Single Emblem View

Link to an image of this page  Link to an image of this page  [Q1v p242]

In fraudulentos.

Deceivers

EMBLEMA XLIX.

Parva lacerta, atris stellatus corpora guttis
Stellio,[1] qui latebras, & cava busta colit,
Invidiae, pravique doli fert symbola pictus.
Heu nimium nuribus cognita Zelotypis.
Nam turpi obtegitur faciem lentigine quisquis,
Sit quibus immersus stellio, vina bibat.[2]
Hinc vindicta frequens decepta pellice vino,
Quam formae amisso flore relinquit amans.

The little lizard, called the ‘starred’ gecko from the dark star-shaped marks sprinkled all over its body, a creature that lurks in holes and hollow tombs, is pictured here and presents symbols of resentment and wicked deception, known only too well to jealous wives. For anyone who drinks wine in which a spotted gecko has been soaked comes out in ugly spots all over the face. This is often a way of taking revenge - the husband’s fancy woman is tricked with wine, and, when the flower of her beauty is gone, her lover abandons her.

Notes:

1.  stellio, ‘the ‘starred’ gecko’. See Ovid, Metamorphoses, 5.461 for the explanation of the name stellio.

2.  Nam turpi...vina bibat, ‘anyone who drinks wine...all over the face’. See Pliny, Natural History, 29.22.73.


Related Emblems

Show related emblems Show related emblems

Hint: You can set whether related emblems are displayed by default on the preferences page


Iconclass Keywords

Relating to the image:

Relating to the text:

Hint: You can turn translations and name underlining on or off using the preferences page.

Single Emblem View

Link to an image of this page  Link to an image of this page  [M2r f77r]

EMBLEMA CXVII.

In receptatores sicariorum.

Those who harbour cut-throats

Latronum furumque manus tibi saeva[1] per urbem
It comes: & diris cincta cohors gladiis.
Atque ita te mentis generosum prodige censes,
Quod tua complures allicit olla malos,
En novus Actaeon, qui postquàm cornua sumpsit,
In praedam canibus se dedit ipse suis.[2]

A fierce band of ruffians and thieves accompanies you about the city, a gang of supporters armed with lethal swords. And so, you wastrel, you consider yourself a fine lordly fellow because your cooking pot draws in crowds of scoundrels. - Here’s a fresh Actaeon - he, after he grew his horns, became the prey of his own hunting dogs.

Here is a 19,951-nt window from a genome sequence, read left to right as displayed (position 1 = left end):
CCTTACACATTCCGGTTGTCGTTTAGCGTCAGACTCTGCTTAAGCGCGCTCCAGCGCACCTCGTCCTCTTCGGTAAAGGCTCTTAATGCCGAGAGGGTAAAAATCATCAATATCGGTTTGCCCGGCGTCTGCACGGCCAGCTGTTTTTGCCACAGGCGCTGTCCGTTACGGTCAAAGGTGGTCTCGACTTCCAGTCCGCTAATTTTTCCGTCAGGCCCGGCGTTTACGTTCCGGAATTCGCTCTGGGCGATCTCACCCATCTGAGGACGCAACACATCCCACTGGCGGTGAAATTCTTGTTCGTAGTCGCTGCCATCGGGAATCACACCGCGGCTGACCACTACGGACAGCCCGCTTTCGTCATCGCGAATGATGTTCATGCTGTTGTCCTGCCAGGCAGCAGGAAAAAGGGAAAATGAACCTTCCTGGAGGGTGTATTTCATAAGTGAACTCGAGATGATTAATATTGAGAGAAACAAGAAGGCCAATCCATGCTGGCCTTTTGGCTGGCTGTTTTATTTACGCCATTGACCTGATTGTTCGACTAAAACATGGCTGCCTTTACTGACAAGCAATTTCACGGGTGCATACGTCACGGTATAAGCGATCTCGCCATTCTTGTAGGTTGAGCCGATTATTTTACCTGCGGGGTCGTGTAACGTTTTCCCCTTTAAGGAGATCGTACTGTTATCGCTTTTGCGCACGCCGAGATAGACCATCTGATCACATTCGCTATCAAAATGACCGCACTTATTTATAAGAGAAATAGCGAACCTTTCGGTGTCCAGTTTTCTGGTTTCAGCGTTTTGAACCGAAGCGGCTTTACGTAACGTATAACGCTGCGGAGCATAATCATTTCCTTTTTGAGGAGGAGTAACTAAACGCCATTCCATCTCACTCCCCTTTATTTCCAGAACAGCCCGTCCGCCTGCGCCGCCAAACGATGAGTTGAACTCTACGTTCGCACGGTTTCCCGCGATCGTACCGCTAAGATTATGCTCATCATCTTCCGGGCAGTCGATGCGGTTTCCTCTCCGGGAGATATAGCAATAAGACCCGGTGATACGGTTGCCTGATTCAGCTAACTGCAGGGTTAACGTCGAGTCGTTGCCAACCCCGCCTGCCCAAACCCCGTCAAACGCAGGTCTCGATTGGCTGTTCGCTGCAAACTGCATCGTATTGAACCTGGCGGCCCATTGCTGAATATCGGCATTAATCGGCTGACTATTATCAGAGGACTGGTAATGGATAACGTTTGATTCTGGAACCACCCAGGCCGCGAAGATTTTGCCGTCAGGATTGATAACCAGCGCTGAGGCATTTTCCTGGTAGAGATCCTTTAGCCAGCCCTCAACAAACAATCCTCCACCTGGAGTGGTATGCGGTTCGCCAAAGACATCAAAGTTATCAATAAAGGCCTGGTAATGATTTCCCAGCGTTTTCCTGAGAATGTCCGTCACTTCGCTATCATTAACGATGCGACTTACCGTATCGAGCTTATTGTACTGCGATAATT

Das CXVII.

Wider die so sich zu der Landsknecht und
Buben Rott gesellen.

Dich Lurtsch, So du gehst durch dstat
Volget dir nach ein hauffen drat
Link to an image of this page  Link to an image of this page  [M2v f77v] Der frechen und verwegnen Knecht
Mit gwerter hand ein unnütz Gschlecht
Und meinst also seystdu alsdann
Dester Edler im Gschlecht und Stamm
Dieweil du hast an dich gehengt
Ein Gottloß Rott, durch miet und schenck
Sich an ein neuwen Actean
Welcher da er die Hörner gewan
Wurd er von seinen eigen Wind [=Hind]
Zerrissen und gefressen gschwind.

Notes:

1.  Other editions read scaeva, ‘evil-minded’. The capital letter in some editions suggests that the Latin word could be taken as a proper name in the vocative case, i.e addressing one Scaeva.

2.  For the story of Actaeon turned into a stag and killed by his own hounds, see Ovid, Metamorphoses 3.138ff. Similarly, the hangers-on will destroy the one who has fed them.


Related Emblems

Show related emblems Show related emblems

Hint: You can set whether related emblems are displayed by default on the preferences page


Iconclass Keywords

Relating to the image:

Relating to the text:

Hint: You can turn translations and name underlining on or off using the preferences page.

 

Back to top